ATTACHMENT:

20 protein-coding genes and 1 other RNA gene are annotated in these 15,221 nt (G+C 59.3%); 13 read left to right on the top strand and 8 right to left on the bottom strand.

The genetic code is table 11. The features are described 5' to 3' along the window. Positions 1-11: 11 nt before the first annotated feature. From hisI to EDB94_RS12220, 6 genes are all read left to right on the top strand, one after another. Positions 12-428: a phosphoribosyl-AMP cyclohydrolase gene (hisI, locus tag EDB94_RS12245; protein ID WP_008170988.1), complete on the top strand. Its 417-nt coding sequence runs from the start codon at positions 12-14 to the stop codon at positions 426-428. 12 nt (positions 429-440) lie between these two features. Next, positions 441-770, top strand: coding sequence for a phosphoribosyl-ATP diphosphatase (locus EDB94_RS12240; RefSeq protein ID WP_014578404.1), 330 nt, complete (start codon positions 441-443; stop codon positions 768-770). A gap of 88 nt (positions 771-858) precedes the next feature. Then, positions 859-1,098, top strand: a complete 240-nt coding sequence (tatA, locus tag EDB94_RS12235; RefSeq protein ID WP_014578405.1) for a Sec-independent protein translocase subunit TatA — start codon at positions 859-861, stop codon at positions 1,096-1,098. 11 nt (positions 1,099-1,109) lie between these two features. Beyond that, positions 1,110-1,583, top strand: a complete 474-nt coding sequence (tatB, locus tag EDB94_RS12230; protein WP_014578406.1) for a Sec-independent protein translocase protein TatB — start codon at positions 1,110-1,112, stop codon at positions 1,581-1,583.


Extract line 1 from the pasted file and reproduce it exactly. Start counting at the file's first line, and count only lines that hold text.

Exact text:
20 protein-coding genes and 1 other RNA gene are annotated in these 15,221 nt (G+C 59.3%); 13 read left to right on the top strand and 8 right to left on the bottom strand.